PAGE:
Solutions such as those listed above are not only beneficial to the energy efficiency and waste management of buildings, but create more positive indoor environments, which directly impact the health and well-being of individuals. With the majority of regulatory efforts focussing on the improvement of outdoor air conditions, what happens when as a society, we spend a larger proportion of our time inside? Indoors where air quality, lighting and thermal comfort can all impact on our physical and mental well-being, there are far fewer standards in place to encourage optimisation of environments for our benefit. Wouldn’t we all appreciate a little more consciousness in our building design, especially if that consciousness considers the impact on our immediate, and global, environment? Some examples to bear in mind: The maximisation of natural light can improve sleep cycles, while improved ventilation can enhance cognitive function. With a growing awareness of the benefits of a connection to nature, or biophilia, the simple adjustment of ensuring direct eyesight to an outdoor environment can decrease stress and boost creativity.

But why are cities the focus of improved sustainability? Half of the human population (3.5 billion) live in cities, with an expected 5 billion to live in cities by 2030. And although cities account for just 3% of the Earth’s land, they produce 75% of carbon emissions, with 30% of those emissions generated by buildings. So, can you imagine the impact, and the benefits we can reap as a global society, if our cities were planned with a higher regard for the environment?

And of course, a city doesn’t only mean residential buildings, with greener building practices also being adopted across industrial and commercial buildings, schools, libraries, visitor centres, museums, hospitals….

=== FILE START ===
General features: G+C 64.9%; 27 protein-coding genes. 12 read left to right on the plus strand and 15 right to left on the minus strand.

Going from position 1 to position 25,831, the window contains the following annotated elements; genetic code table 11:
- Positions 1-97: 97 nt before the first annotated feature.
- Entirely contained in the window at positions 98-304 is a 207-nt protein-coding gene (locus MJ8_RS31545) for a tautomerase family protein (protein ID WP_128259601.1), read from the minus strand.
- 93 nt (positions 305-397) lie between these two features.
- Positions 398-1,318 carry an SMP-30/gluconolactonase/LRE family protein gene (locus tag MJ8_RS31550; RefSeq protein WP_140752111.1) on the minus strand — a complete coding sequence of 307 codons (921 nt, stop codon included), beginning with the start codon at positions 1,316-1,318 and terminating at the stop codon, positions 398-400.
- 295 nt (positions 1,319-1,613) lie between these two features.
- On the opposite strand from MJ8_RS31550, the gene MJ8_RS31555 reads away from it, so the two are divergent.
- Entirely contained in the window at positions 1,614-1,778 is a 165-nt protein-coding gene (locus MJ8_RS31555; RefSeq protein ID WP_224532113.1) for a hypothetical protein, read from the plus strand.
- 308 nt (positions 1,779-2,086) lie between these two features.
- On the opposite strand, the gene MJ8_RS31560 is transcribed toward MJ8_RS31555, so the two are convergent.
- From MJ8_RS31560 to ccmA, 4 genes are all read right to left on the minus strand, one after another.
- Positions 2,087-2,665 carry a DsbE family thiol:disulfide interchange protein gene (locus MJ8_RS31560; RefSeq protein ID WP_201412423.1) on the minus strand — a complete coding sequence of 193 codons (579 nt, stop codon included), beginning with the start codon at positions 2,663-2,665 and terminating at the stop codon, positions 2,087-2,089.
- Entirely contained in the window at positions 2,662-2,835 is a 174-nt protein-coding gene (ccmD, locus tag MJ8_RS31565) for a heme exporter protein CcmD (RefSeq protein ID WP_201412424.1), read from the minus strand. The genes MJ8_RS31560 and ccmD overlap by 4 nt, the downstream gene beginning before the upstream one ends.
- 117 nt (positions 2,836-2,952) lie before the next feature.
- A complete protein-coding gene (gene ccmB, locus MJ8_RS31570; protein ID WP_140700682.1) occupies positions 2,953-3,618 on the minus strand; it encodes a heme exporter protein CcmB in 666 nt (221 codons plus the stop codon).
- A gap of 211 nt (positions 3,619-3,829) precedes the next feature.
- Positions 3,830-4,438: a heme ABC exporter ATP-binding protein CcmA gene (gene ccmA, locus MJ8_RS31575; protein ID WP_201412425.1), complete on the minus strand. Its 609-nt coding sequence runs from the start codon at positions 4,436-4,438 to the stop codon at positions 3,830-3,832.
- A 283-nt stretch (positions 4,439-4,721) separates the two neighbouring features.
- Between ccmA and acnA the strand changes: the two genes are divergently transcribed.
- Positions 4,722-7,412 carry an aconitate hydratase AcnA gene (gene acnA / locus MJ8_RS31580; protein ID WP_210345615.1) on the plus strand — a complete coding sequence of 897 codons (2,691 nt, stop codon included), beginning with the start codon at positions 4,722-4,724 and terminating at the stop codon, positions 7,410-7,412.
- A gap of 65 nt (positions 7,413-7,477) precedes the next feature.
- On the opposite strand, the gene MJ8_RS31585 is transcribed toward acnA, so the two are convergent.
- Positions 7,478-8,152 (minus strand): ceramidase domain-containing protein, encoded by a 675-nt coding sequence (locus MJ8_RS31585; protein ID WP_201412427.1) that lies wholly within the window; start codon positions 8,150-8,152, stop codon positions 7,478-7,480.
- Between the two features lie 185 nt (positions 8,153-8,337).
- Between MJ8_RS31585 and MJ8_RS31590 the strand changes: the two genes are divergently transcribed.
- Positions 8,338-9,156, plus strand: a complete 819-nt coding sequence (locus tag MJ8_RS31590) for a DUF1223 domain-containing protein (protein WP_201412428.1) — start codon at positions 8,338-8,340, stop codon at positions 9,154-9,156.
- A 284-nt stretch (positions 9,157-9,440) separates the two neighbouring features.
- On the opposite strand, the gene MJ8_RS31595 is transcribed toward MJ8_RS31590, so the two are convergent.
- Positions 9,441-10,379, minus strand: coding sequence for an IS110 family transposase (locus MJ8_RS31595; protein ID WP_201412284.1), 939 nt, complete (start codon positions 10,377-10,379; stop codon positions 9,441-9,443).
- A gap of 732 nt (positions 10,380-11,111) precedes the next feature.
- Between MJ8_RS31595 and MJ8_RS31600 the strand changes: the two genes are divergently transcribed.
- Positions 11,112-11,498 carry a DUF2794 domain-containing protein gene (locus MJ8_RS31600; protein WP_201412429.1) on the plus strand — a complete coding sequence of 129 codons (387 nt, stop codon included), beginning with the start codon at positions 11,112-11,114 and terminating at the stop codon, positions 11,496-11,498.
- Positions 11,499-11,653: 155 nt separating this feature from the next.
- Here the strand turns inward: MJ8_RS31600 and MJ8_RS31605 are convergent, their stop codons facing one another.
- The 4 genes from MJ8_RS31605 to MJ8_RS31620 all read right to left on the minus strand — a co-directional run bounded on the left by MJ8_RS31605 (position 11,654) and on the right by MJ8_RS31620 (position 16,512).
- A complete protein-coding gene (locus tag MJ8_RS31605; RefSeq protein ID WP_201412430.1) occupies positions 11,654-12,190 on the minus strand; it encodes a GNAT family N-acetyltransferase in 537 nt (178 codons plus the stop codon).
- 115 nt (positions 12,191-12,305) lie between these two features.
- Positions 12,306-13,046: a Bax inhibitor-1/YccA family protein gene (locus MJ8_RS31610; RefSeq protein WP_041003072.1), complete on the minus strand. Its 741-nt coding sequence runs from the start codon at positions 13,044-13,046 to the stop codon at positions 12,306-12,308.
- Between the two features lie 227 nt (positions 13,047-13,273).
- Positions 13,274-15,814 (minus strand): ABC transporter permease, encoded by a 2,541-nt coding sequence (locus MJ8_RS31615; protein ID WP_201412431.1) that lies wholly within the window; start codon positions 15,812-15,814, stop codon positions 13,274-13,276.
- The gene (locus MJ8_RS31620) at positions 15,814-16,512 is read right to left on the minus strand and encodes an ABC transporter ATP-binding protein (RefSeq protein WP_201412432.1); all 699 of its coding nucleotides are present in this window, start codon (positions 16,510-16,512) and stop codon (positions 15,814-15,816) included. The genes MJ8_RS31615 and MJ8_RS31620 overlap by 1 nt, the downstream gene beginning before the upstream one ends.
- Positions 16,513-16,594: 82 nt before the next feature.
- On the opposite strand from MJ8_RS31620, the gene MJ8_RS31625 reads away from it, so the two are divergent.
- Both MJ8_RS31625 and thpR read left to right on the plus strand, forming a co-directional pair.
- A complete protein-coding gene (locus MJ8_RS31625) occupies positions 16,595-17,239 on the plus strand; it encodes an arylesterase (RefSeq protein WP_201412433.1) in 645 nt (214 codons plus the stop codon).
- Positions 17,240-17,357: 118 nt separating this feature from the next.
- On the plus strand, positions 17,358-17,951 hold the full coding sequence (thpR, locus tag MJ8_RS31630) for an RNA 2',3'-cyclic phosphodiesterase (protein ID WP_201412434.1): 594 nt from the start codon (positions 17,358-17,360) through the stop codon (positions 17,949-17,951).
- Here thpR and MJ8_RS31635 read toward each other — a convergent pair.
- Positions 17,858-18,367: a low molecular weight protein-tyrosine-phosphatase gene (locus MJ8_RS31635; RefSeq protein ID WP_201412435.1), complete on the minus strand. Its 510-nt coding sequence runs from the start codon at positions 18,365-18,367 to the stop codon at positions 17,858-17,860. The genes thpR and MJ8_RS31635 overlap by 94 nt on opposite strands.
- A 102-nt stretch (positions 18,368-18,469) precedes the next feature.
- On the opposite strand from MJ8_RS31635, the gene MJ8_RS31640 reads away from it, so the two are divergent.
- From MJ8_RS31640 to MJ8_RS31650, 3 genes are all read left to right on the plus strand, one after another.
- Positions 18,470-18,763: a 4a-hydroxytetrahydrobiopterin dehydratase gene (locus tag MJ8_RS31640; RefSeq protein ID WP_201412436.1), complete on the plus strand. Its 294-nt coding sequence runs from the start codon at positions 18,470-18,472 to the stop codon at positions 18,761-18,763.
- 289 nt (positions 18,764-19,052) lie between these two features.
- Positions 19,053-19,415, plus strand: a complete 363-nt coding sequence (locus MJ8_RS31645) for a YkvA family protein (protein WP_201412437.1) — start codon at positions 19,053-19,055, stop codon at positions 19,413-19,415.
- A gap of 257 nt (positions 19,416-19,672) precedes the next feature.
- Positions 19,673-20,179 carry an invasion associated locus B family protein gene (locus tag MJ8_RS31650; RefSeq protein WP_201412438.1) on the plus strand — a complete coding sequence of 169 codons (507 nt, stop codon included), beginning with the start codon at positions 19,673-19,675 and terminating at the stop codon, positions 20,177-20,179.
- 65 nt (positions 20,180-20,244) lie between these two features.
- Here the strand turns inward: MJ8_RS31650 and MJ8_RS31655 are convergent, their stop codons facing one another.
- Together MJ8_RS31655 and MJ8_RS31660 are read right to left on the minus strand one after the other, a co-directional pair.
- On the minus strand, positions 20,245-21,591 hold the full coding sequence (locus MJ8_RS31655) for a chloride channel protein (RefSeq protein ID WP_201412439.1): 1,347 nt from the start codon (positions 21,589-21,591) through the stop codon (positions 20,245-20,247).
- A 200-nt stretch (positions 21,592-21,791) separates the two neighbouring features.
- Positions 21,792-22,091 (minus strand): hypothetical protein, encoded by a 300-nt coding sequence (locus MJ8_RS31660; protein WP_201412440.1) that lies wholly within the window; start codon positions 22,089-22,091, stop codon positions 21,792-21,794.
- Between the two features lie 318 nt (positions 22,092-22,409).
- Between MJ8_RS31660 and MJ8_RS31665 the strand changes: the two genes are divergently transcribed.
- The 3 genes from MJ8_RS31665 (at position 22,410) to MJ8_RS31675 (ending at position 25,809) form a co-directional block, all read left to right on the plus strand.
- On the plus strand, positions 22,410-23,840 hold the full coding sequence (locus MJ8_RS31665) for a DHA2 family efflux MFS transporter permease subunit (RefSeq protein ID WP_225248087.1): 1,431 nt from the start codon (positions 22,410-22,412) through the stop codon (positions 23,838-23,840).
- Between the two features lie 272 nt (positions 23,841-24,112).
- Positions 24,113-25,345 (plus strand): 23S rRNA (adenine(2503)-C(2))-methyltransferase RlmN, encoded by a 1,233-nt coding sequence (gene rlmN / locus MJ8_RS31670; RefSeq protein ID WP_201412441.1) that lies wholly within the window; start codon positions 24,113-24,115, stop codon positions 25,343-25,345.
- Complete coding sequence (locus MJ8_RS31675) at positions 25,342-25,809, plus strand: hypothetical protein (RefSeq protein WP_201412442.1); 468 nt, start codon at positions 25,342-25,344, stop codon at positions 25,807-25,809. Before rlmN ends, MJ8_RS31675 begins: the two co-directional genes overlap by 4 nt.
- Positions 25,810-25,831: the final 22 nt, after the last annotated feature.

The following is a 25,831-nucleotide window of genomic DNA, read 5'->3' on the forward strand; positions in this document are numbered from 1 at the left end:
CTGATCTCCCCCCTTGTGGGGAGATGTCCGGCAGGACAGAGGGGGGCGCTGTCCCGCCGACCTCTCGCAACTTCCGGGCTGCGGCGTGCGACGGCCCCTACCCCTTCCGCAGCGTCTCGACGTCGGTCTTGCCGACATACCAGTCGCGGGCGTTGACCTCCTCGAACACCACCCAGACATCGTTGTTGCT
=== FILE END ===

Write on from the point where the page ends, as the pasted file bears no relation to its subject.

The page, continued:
Kingsmead Primary School. Image: White Design

 

Check out Kingsmead Primary School, in Cheshire, which offers a fantastic green learning environment to its pupils, complete with rainwater collection for flushing toilets, and electricity and warm water provided by solar panels. Or how about in East London, the BowZed development of four zero-fossil energy flats, which are so well designed and insulated they require no central heating. Hot water is provided by a wood-pellet powered boiler, and electricity comes from a combination of wind turbine and photovoltaic panels. Sounds green to me!

But, individual green buildings, move aside! How about a development which aims to be the world’s most sustainable eco-city: Masdar City. Located in Abu Dhabi, this city aims to “push the boundaries of sustainable design, construction and operation”. The city is constructed with a combination of ancient Arabic techniques, and modern technology, harnessing power from prevailing winds, and the sun, with one of the largest photovoltaic installations in the Middle East. With passive building design, and a futuristic transport system, Masdar boasts reduced energy and water demands, and excellent resource conservation. The city is home to a science and technology research university, with commitment to finding breakthrough solutions for the global market. Although only in its infancy, Masdar City has impressive growth plans, with the planned addition of businesses, schools and apartments. Head to the website here to explore Masdar, and perhaps even plan your visit!

If we’ve still not convinced you with the idea of green building, or sustainability within construction, keep an eye on our social media over the next few days, where we’ll be sharing some more super green, super cool, environmentally-friendly building innovations!

 

Author: Rachel Calnan